The Orthodox Church was founded by Jesus Christ and his Disciples over two thousand years ago, and it has maintained an unbroken continuity of faith and practice ever since. As the Church grew and spread geographically, transforming the cultures it encountered, its traditions were adapted to the various people groups and languages to which it spread, as well as their unique musical and artistic expressions, poetic traditions, and senses of beauty, dignity, and piety. The most general distinction in traditions within the Church followed the broad cultural and linguistic division of the late antique world between the Greek speaking Eastern part of the Roman Empire and the Latin speaking Western part.
After the tragedy of the Great Schism which separated the Roman patriarchate and the churches under her authority from all the other ancient patriarchates of the Orthodox Church, virtually all of the uniquely Western liturgical and devotional genius which had belonged as an inheritance to the Orthodox Church was lost to her. Until now.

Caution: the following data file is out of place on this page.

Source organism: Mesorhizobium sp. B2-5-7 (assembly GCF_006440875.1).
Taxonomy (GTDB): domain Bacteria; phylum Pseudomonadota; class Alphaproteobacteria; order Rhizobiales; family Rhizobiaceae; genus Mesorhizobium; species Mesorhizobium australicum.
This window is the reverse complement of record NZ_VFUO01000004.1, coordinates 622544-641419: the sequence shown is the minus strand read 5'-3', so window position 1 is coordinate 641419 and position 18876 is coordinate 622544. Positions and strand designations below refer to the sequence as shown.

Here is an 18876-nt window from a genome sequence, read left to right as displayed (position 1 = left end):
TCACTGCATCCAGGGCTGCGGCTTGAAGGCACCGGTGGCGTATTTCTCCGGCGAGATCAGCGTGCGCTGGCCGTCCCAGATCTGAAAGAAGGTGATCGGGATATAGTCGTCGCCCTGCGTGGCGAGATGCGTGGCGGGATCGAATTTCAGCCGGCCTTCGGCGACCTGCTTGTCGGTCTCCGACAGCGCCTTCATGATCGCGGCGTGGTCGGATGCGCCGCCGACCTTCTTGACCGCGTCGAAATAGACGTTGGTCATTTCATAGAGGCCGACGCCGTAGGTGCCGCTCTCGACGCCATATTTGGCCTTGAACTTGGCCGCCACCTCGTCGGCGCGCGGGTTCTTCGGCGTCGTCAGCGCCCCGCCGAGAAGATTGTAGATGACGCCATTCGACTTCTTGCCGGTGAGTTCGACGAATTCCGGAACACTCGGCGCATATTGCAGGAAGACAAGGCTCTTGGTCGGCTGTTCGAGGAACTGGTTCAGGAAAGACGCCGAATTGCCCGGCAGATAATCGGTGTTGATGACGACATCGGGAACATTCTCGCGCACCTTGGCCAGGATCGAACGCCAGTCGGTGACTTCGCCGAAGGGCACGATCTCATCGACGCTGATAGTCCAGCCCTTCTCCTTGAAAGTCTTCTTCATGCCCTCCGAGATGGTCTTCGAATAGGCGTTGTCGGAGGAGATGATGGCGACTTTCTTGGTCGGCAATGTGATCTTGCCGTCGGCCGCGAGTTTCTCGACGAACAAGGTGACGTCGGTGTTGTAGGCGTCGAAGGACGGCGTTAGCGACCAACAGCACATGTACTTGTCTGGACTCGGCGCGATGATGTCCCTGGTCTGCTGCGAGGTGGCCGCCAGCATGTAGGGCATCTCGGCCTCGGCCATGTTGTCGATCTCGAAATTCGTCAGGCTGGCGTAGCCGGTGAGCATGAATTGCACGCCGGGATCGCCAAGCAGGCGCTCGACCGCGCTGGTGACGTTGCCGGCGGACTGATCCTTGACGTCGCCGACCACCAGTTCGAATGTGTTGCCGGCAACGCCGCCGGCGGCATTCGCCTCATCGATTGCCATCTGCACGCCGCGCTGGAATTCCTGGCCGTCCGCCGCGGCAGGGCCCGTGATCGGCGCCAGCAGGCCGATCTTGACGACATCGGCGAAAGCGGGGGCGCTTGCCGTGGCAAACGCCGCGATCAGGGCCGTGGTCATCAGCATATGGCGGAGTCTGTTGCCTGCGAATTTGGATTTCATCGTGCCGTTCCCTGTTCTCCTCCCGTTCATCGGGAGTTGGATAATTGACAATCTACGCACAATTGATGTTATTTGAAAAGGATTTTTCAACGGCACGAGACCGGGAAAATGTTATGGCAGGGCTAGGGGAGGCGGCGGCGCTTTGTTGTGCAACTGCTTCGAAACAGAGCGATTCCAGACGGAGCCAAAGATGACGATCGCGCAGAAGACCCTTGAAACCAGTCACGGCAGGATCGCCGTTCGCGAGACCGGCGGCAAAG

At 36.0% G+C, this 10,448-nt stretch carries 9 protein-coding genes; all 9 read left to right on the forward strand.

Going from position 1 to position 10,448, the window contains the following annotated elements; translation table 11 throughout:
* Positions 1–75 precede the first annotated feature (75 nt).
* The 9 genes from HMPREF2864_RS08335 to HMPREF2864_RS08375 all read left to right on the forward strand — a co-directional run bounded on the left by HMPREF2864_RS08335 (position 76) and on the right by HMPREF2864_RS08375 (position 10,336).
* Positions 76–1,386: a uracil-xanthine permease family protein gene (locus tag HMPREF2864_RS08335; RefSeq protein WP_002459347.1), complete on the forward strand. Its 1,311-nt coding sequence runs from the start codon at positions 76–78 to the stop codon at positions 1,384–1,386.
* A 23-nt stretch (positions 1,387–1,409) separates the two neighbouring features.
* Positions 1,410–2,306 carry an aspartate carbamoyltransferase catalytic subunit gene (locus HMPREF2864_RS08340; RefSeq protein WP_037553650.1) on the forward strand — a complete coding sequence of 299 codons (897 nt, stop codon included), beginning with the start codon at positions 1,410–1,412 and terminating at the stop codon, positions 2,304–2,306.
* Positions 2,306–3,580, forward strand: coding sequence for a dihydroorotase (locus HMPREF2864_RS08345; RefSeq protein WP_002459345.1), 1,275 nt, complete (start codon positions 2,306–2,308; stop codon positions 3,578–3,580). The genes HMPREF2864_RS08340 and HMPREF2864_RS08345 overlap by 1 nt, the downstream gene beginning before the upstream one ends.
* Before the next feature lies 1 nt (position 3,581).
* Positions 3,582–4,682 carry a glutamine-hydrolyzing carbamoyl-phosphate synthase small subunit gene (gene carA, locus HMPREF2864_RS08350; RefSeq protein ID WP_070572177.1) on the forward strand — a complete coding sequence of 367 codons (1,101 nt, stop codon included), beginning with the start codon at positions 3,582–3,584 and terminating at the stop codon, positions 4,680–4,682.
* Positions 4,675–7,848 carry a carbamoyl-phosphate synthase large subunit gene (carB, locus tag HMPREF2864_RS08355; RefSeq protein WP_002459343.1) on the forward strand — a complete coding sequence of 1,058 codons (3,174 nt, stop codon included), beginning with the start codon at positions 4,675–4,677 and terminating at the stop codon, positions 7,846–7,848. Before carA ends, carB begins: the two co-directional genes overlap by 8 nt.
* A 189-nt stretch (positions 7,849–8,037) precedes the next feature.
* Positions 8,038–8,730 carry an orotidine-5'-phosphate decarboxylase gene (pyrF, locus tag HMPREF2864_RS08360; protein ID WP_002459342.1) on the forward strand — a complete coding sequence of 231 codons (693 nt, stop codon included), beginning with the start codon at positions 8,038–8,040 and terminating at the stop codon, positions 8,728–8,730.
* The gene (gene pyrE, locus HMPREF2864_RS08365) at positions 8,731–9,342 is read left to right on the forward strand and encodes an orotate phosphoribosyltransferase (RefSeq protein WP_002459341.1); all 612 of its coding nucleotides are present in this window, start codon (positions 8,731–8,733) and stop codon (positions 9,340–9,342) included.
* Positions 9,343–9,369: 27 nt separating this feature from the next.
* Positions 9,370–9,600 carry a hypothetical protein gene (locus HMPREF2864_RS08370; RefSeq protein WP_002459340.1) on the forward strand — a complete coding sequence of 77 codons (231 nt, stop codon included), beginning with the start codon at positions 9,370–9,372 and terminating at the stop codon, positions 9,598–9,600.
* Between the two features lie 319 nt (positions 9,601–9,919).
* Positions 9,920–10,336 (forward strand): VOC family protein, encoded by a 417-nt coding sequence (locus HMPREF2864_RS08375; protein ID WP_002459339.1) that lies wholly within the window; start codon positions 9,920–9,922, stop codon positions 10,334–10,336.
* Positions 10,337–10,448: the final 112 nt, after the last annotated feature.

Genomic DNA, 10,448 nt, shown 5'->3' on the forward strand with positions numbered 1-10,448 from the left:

In the last century, the Orthodox Church has in some places established a Western Rite, or unified praxis of worship and devotion according to Western tradition, restoring to her the lost genius of the West, and creating a congenial way for Christians steeped in Western tradition to enter the Orthodox Church without forsaking their liturgical heritage and identity.
The Orthodox West is a project of the Western Rite Vicariate of the Antiochian Archdiocese of North America to be a resource for learning more about the Orthodox Western Rite.